If an illusion arises in what we think we have heard someone say, however, most of us will normally not pursue the matter. What kinds of illusions arise when we speak with others? Any interpretation that is wrong is an illusion. Any interpretation on the personal-public spectrum of possible interpretations that is not what our interlocutor meant is an illusion. Any interpretation founded on our own private neuroses or on public misconceptions instead of what the other person really meant is an illusion.

An example might be someone seems too familiar when they greet you, so you interpret their behavior as being disrespectful, flirtatious, or nutty when the person is just feeling good because of something that had recently happened. In real life, you usually can’t figure those sorts of illusions out unless they occur with your FIML partner. In real life, that sort of thing occurs many times per day and is compounded by as many people as we deal with. Just being “positive” and “a friend to all” doesn’t solve the problem either because maybe that person actually was being disrespectful or flirtatious or nutty or all of them at once. You will be deluded, to some extent, no matter what you conclude because you have no way of knowing what really happened, what was really in their mind. That is the vague and irresolute reality in which we all live. We deal with that poor level of mutual understanding by emphasizing professional standards, good manners, shared beliefs, and so on. This works well enough in the public sphere but will lead to sorrow in your private life.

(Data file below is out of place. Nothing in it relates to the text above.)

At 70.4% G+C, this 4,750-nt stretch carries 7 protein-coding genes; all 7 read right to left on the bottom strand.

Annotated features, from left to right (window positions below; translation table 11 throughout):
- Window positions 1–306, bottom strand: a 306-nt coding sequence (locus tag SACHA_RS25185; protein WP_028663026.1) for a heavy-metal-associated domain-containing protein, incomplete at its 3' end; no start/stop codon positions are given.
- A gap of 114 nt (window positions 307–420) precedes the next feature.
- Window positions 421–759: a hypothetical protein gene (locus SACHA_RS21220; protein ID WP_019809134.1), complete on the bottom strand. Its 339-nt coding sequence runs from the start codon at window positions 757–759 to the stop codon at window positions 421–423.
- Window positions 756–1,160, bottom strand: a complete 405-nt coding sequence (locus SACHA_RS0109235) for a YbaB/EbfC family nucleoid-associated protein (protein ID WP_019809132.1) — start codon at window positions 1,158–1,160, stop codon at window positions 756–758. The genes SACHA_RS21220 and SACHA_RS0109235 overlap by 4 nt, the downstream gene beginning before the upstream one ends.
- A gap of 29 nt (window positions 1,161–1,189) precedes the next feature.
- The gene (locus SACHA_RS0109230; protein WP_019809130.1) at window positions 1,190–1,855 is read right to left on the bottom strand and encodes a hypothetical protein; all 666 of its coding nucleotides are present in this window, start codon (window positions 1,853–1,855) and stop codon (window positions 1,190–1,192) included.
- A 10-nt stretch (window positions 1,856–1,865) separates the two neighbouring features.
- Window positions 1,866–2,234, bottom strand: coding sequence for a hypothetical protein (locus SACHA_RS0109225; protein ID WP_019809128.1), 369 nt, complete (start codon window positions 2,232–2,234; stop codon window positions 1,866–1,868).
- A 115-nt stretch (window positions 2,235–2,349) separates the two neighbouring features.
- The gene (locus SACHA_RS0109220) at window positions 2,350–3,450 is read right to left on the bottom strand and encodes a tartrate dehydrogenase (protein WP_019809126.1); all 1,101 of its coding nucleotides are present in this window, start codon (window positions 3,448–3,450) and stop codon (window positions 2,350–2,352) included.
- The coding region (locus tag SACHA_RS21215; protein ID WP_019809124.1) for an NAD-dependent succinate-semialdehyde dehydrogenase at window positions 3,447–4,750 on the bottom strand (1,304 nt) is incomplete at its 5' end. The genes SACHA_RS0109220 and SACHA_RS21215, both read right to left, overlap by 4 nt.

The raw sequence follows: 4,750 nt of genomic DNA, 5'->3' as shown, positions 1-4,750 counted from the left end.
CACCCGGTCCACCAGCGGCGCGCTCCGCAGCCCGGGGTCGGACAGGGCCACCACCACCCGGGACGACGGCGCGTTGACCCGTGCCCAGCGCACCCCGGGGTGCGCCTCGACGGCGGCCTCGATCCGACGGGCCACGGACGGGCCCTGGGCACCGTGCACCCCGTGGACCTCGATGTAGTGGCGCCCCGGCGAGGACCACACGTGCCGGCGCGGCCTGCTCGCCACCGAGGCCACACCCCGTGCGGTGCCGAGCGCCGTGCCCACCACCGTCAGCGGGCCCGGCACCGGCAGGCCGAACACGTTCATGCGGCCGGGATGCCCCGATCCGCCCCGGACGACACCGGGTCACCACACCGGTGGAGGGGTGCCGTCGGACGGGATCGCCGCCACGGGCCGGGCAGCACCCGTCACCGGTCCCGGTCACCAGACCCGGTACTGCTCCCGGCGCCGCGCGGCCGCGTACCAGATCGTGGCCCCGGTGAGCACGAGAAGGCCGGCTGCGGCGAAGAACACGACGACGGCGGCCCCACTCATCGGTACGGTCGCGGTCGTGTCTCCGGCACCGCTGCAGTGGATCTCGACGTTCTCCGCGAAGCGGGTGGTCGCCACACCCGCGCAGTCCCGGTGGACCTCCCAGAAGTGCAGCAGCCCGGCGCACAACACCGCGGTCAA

A third incident occurred later that evening. As we were getting ready for bed, my partner noticed a car outside stopped near our driveway with its motor running. It was getting late, so she wondered about it. Was someone coming over? Were they turning around? The car was pretty rundown and noisy so it looked maybe a little suspicious. My partner kept watching. After a few minutes, our neighbor’s daughter got out of the car and waved goodbye to the driver. All questions answered. This is another example of how we can usually have our curiosity about visual events satisfied while it is much more difficult to do the same with verbal events.

If you can understand this and notice stuff like this in your own life, you will probably be able to see what the value of FIML is and how and why it works so well.

It’s the beginning of the end of Europe

This opinion piece by Noah Klieger published in Israel’s Ynetnews is worth reading. His points are strongly and briefly stated and well worth considering.